Gov. Bruce Rauner: Shifting pension payments to schools will lower property taxes

Illinois leader speaks to Northwest Herald Editorial Board

CRYSTAL LAKE – Shifting the employer’s portion of teacher pension payments to public school districts is a move that will lower property taxes in McHenry County, Gov. Bruce Rauner said.

The Republican visited Crystal Lake on Friday morning to speak with the Northwest Herald Editorial Board. Rauner is trying to win a second gubernatorial term, and he spoke with the board for about 30 minutes, discussing property taxes in McHenry County, pensions and more.

“We’re not only shifting pension responsibilities to where the decisions are made on what the pension costs will be in terms of deciding who gets what salaries, when they retire, what their terms are,” Rauner said. “We need to align responsibility for decision-making with responsibility for paying. ... If we align the interests, there will be economic incentive to keep the pension costs reasonable.”

Rauner unveiled his plan to redirect pension costs to school districts Wednesday as part of his proposed budget for fiscal 2019, which begins July 1.

The pension shift would reverse a long-standing practice of the state paying local schools’ portion of pension costs. The one exception was Chicago Public Schools. The local Chicago school budget paid teacher pensions until an overhaul of education funding last summer.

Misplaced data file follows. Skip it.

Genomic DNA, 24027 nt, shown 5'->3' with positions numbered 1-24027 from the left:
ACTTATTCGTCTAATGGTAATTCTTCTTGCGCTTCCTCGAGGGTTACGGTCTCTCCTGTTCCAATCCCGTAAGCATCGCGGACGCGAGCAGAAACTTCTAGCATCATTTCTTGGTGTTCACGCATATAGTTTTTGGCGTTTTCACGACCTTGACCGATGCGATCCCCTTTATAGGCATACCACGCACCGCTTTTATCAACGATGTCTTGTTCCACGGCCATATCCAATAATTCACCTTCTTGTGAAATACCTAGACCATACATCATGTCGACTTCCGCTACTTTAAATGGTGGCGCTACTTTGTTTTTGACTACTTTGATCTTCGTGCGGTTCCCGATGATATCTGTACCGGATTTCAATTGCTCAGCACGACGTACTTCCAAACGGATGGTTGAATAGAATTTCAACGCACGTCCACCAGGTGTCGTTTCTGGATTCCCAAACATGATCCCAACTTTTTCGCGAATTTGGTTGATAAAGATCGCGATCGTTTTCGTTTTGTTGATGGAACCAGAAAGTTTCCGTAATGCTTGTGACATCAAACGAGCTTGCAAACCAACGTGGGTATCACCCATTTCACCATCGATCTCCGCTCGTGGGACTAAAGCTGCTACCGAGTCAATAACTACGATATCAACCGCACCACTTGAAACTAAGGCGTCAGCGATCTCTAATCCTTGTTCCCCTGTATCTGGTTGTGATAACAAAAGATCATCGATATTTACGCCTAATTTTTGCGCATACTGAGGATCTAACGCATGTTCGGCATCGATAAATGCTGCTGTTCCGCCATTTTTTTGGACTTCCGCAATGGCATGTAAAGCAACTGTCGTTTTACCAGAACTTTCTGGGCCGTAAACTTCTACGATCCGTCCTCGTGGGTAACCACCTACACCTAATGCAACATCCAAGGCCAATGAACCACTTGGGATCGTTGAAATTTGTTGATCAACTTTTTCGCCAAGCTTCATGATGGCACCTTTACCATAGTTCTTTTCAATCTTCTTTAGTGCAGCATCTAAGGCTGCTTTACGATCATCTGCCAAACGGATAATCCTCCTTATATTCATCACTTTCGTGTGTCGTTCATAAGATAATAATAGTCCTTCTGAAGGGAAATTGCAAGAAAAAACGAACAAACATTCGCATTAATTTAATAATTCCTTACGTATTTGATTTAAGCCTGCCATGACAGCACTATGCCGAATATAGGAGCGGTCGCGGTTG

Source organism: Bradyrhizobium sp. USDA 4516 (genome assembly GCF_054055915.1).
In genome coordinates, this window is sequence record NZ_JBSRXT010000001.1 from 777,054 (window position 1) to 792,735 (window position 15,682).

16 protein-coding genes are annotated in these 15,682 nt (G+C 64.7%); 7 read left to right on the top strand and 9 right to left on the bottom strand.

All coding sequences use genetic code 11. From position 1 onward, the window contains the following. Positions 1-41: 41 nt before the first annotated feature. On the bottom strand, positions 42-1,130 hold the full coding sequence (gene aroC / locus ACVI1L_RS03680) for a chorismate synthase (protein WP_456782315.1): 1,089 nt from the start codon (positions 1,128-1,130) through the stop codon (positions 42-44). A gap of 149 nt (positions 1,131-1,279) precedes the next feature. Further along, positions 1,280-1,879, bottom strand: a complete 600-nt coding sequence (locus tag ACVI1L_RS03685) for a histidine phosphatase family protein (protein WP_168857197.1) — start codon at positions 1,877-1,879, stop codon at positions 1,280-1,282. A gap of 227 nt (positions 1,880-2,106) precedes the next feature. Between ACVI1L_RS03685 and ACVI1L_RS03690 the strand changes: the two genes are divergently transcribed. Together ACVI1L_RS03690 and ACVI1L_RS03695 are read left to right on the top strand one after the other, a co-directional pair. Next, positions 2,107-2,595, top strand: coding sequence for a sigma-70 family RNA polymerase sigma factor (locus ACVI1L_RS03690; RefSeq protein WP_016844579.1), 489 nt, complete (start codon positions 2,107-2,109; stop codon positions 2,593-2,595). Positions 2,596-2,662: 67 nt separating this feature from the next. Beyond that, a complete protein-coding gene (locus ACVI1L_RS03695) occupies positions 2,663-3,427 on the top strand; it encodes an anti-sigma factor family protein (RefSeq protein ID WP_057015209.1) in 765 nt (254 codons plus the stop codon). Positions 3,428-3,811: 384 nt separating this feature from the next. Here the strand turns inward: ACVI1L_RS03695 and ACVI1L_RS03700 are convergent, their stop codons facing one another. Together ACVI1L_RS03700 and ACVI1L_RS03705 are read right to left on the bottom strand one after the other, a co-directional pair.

Rauner would save $2 billion in state spending through the pension change and by taking health care costs out of the mix of benefits for which union employees can bargain in contract negotiations. But that must be approved by the General Assembly. The Democrats who control it likely won’t go along.

Rauner said other states, such as Maryland, already have adopted such pension measures.

“If you look at the states that have deep financial trouble and unfunded pensions and pension problems – the top 12 states that have the biggest problems – they all have the state pick up pension payments, even though the decisions and responsibility for who’s getting the pension and how they’re structured is done at the local level. There’s a disconnect,” Rauner said.

The governor shifted his focus to mention the importance of “local control” – a philosophy that also will lower property taxes.

“How do we bring down property taxes? Local control of bargaining,” Rauner said. “Local control of bidding and contracting, local control of consolidation, local control of shared services, local control of the property tax levy.”

• The Associated Press contributed to this report.

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